How To Use All The Food In Your Refrigerator To Prevent Waste

If you find yourself throwing out moldy berries, stale pieces of bread and wilted lettuce on a regular basis, you’re not alone.

According to the U.S. Department of Agriculture, between 30% and 40% of the U.S. food supply goes to waste every year. This not only hurts our wallets, but it means we’re tossing food in landfills unnecessarily.

With a little bit of intention, you can use up all those random ingredients you find in your kitchen. We went to the experts for the best tips and tricks for using up all the odds and ends in your fridge and pantry. 

Choose A Theme Instead Of A Specific Recipe

When it comes to using up tidbits from your refrigerator, Clare Langan, a home-cooking expert who was a producer on the A&E cooking show “Scraps,” recommends loosely planning meals by theme instead of adhering to specific recipes. 

“Each week, or a

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All The TikTok Food Hacks You Need To Try

Chances are, if you’re not a member of Gen Z you’ve tried to avoid TikTok for as long as possible. But—BUT!—it’s more than just a collection of bad dances and hard-to-understand memes. Turns out, the people of TikTok are chock-full of food-related knowledge.

TikTok users constantly share their food hacks with their followers and For You pages. From three ingredient coffee to the proper way to wash your fruit, the app has shaken everyone (even our expert kitchen team) to their core with some of their tricks. Here are some of the best, most mesmerizing, and sometimes, sure, a little gross TikTok food trends out there. Get ready for a wild ride.

Dalgona Coffee

This content is imported from TikTok. You may be able to find the same content in another format, or you may be able to find more information, at their web site.

When it comes to TikTok

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How food pantries are meeting record demand

On a crisp May evening, Wendy Baur had earned a rest by the time dusk fell on a middle school gymnasium that was transformed into a supersized food pantry for the pandemic. Responding to a 630% increase in need since mid-March, she and her team of 55 volunteers had just handed out full grocery bags to about 375 families reeling from this gateway city’s economic collapse. It was time to go home.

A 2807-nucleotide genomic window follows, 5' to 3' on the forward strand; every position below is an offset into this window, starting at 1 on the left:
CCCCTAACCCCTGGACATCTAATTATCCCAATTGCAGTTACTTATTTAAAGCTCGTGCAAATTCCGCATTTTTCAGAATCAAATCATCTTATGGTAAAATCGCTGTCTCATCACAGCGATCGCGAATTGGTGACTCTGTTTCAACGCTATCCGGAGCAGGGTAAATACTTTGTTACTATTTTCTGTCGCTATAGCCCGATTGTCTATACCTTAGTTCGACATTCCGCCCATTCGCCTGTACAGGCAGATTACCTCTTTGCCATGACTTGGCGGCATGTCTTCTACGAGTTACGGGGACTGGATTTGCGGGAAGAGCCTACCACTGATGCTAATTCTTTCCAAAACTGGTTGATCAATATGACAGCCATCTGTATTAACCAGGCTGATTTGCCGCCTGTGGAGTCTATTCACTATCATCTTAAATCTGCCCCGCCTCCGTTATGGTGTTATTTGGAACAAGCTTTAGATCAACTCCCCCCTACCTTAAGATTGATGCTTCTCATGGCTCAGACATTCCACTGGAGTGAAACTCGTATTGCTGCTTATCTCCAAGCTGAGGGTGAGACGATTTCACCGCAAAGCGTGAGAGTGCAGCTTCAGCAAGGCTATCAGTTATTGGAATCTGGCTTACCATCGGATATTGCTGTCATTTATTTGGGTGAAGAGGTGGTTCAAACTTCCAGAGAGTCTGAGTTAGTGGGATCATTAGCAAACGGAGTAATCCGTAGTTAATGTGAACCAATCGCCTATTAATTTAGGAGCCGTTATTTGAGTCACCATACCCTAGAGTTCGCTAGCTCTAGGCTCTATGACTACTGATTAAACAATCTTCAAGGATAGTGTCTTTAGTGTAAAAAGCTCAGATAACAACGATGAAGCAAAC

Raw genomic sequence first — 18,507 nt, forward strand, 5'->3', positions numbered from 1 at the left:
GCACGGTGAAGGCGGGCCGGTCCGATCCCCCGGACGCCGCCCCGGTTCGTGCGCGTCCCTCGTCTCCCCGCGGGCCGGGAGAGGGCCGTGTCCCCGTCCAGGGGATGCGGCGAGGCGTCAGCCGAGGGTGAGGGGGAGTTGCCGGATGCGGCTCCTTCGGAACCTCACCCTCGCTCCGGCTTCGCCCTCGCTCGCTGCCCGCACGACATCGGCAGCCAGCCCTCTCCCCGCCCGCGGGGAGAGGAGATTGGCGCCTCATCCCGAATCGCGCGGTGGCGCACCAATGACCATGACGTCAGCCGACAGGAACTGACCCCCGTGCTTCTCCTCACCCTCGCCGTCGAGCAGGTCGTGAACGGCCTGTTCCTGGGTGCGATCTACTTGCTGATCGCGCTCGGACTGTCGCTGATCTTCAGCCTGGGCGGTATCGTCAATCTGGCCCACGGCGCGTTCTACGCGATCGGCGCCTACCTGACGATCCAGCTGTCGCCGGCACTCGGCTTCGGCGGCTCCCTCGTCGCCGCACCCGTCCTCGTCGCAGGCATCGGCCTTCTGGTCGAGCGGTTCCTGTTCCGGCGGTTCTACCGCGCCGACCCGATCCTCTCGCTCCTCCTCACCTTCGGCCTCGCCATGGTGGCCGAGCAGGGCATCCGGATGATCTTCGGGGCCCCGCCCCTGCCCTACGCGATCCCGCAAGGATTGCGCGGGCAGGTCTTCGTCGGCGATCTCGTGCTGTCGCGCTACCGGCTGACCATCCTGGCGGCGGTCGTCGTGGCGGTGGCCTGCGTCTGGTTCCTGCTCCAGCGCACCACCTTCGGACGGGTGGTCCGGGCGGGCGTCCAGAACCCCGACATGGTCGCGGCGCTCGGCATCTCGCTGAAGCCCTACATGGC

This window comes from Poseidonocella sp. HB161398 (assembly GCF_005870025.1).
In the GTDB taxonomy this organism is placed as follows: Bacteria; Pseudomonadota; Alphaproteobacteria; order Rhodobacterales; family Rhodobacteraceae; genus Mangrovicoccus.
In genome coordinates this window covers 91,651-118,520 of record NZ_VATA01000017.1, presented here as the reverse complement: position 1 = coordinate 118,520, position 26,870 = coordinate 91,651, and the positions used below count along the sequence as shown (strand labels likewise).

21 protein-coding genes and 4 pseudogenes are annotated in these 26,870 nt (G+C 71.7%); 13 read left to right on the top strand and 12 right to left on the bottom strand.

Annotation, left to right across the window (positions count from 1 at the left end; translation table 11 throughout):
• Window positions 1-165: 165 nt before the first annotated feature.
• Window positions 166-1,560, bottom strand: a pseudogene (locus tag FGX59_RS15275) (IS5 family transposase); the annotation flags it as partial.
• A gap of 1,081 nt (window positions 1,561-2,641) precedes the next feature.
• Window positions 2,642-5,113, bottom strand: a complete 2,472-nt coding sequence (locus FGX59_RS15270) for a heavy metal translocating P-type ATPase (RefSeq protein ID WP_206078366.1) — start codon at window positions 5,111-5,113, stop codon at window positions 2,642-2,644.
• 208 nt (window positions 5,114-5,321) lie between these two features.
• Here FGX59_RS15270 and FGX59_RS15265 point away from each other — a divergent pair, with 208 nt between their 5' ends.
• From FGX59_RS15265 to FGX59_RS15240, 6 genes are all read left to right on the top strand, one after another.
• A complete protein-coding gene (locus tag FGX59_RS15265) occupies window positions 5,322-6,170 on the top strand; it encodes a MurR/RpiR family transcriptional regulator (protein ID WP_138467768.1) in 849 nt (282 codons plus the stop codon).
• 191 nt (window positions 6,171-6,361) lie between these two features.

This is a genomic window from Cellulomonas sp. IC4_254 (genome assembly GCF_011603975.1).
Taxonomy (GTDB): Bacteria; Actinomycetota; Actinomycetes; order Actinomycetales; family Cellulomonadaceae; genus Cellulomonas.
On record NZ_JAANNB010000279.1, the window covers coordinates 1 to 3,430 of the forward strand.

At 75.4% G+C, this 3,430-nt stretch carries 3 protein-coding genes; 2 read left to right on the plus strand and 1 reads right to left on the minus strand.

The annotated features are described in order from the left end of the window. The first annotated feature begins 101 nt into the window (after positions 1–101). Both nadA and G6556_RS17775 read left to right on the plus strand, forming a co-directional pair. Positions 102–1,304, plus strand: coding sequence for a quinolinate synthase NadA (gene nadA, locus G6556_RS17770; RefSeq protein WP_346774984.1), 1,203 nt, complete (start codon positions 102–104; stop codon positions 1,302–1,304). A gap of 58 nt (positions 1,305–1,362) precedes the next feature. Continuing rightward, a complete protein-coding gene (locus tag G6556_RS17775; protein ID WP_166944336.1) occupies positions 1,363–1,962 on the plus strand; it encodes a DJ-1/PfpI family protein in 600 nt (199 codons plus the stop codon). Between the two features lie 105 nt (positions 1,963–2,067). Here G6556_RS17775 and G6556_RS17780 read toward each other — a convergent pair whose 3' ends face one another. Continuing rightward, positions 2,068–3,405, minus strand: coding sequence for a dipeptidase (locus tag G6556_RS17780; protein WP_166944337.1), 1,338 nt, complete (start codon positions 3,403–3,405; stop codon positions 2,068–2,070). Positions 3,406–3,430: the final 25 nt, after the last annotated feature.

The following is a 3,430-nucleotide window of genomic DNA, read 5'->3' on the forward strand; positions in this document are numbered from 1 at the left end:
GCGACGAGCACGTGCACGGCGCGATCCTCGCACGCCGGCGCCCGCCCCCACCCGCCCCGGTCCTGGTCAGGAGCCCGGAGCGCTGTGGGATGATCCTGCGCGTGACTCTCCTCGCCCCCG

But Ms. Baur, who’s directed the First Congregational Church of Revere food pantry in Massachusetts for 18 years, wasn’t relaxing as she leaned on a stack of canned soup cases. She was worrying. If even one volunteer tests positive for COVID-19, she said, the operation might grind to a halt as all contacts would have to quarantine. Just as concerning: the prospect of running out of food.

“Every week it’s a struggle to resupply, to get more food,”

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lockdown thoughts from Britain’s renowned food writer Elizabeth David

If the lockdown has caused me to rethink anything, it’s what it means to belong somewhere. For many of us, life before lockdown was varied: we went out to work, saw friends and family and an annual holiday abroad was a real possibility. But the lockdown has presented a significant challenge to those of us whose worlds have suddenly shrunk to the four walls we call home. What can we do? How can we reconsider what it means to belong at home? I think one approach is through what we eat.

I’ve been finding some comfort from the books of Elizabeth David (1913-1992) – one of Britain’s most revered food writers of the 20th century. David’s difficult experiences during the second world war and its immediate aftermath find their way into her books, in which she uses food as a key ingredient in meditating on what it means to belong,

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